As long as there has been college football and homecoming, Big Ten schools have tried to time their homecoming festivities with Northwestern's visit.
Illinois and Indiana (but not Iowa) coincided this month's celebrations for the weekends when the Wildcats show up.
In the 24th-ranked Illini's case, why not pick on the Wildcats? Perhaps they envision repeating last year's meeting at Wrigley Field.
The only downside to that thorough 48-27 victory on Nov. 20? Northwestern arrives at Memorial Stadium (11 a.m., ESPN2) more determined than ever to ruin someone's homecoming.
"You take pride in what you do," said NU senior linebacker Bryce McNaul. "And especially playing college football, there's a lot of ego involved and a lot of pride."
Between the ramifications of last year's rumble and the realization that this is the first Big Ten opener between Illinois and Northwestern since 1984, it has been years since this rivalry felt so alive.
So what might happen today? Let's break it down.
When Northwestern's spread offense is on the field:
Dan Persa's return after 10 months and 18 days away cannot be underestimated.
Not only will the fifth-year senior quarterback allow the Wildcats to stretch the field vertically with accurate throws -- something sophomore backup Kain Colter can't do at this stage of his career -- NU benefits from the chance to spot the lightning-quick Colter all over the field.
Illinois' secondary won't be able to come up so quickly to stop the rush with the knowledge Colter might throw the ball.
As for NU's overall strategy, Illinois defensive ends Whitney Mercilus and Michael Buchanan headline a crew that leads the Big Ten in sacks (13) and tackles for loss (32).
It's imperative for the Wildcats to steal a page from Western Michigan's attack last week and riddle the Illini with short, quick passes.
Not only does that chew up clock, it serves as the best method to preserve Persa's health.
When Illinois' multi-faceted offense is on the field:
Because Illinois bludgeoned Northwestern's defense for 519 rushing yards last season, it's easy to guess offensive coordinator Paul Petrino follows last year's pattern and dials up a half-dozen new run-game schemes to mess with the Wildcats.
Last year, for example, Petrino threw guard Hugh Thornton into the backfield as an occasional fullback to re-emphasize Illinois' physical dominance.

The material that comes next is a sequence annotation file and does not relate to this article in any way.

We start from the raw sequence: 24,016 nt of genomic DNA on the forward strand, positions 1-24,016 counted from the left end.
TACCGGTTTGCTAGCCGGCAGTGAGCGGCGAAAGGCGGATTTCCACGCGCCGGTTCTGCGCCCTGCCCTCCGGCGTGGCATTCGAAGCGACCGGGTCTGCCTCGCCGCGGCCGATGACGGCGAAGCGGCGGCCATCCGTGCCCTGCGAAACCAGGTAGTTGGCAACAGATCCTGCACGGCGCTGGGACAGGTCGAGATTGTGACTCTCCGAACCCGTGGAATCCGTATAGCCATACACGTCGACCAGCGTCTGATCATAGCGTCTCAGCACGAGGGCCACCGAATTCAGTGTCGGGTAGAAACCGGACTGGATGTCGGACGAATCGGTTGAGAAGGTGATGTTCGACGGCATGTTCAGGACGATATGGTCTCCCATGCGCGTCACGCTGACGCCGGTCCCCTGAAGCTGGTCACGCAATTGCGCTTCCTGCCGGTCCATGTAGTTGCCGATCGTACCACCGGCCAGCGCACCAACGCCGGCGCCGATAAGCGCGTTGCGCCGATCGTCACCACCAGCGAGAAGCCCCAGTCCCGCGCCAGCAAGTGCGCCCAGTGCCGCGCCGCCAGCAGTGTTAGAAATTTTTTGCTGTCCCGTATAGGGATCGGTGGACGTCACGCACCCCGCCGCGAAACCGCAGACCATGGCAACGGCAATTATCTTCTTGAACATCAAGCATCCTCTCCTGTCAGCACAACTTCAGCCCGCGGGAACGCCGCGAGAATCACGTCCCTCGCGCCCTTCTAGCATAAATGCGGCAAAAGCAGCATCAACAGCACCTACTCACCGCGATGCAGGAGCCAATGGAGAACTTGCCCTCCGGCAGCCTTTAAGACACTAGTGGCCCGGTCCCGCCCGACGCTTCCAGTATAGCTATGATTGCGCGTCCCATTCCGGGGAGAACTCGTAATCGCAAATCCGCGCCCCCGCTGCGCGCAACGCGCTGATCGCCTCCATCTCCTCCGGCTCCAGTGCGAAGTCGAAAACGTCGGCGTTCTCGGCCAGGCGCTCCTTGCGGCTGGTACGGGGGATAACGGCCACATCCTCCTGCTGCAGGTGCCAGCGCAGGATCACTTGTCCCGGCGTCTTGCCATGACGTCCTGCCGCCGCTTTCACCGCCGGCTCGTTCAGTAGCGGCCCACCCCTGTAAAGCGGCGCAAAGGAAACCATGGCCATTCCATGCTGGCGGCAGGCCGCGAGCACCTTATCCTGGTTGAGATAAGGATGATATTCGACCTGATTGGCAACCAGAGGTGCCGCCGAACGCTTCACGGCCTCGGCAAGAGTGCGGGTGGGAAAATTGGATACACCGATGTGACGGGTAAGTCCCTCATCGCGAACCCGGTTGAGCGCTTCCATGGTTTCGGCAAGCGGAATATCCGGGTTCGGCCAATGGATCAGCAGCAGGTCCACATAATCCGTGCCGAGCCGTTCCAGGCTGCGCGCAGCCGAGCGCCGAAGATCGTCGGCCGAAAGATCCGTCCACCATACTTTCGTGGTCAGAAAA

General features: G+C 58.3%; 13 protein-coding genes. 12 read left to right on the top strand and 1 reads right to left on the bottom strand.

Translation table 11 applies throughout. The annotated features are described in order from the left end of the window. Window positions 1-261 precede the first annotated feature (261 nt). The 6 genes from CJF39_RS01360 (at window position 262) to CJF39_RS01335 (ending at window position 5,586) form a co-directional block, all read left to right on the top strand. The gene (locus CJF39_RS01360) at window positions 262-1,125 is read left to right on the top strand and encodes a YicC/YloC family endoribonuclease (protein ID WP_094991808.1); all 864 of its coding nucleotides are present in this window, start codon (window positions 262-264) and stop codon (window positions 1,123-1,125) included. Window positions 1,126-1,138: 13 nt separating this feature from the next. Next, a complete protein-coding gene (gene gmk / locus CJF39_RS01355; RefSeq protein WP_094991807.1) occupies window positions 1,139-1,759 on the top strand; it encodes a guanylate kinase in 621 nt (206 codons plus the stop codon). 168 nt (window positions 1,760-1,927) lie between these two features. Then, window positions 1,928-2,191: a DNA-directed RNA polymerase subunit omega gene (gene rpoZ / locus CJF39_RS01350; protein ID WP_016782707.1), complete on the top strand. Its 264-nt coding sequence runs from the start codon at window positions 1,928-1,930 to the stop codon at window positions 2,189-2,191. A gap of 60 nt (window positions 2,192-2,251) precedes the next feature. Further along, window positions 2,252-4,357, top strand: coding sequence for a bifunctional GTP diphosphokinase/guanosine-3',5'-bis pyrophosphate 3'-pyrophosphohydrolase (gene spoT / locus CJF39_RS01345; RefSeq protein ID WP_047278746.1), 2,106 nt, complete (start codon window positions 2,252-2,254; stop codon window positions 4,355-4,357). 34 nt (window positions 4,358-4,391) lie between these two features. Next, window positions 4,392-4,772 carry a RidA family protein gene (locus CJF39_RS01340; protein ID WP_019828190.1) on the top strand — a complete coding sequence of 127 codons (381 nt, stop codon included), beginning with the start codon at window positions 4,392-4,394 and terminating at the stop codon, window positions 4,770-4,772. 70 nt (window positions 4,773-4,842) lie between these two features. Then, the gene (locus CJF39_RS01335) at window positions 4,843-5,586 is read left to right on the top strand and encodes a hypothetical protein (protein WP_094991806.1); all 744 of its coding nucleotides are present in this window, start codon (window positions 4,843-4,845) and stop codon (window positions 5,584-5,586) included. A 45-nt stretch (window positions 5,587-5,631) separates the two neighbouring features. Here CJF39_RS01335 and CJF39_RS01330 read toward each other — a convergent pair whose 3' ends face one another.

The Wildcats' front seven will feature just two of the same starters (DE Vince Browne and DT Jack DiNardo) as last year's game.
NU believes its current group is stronger and quicker than last year's unit, which would go a long way toward dealing with Illinois' four-pronged rushing attack.
Northwestern's best chance is to overload the interior -- as Western Michigan did last week -- and force the Illini to run outside or make Nathan Scheelhaase win the game with his bruised shoulder.
After each of the last two games, Illini coach Ron Zook has suggested Scheelhaase wasn't as sharp as they've come to expect. The Wildcats might as well try to find out whether he runs that streak to three games.
Here's where Illinois senior Derek Dimke gives his side a big edge.
Dimke, who's so relaxed he spent the waning minutes of the Western Michigan game singing lyrics from "Sweet Caroline" and Hot Chelle Rae's "Tonight Tonight" instead of fretting about an impending field-goal attempt, ranks as the most successful kicker in Illini annals.
He has made 88 percent of his field goals during his career and all 21 PATs this season.
Conversely, new Northwestern kicker Jeff Budzien has made 1 of 3 field-goal tries in his career -- including a 26-yard miss two weeks ago at Army.
The Wildcats' best chance for an advantage comes from returner Venric Mark, who ranks 18th nationally with 28.9 yards per kick return. That meshes well with Illinois' 92nd-ranked kick-return coverage (24.0 avg.).
The prediction: Northwestern has won six of the last eight meetings, but Illinois prevails 27-24 on the strength of Dimke's right leg.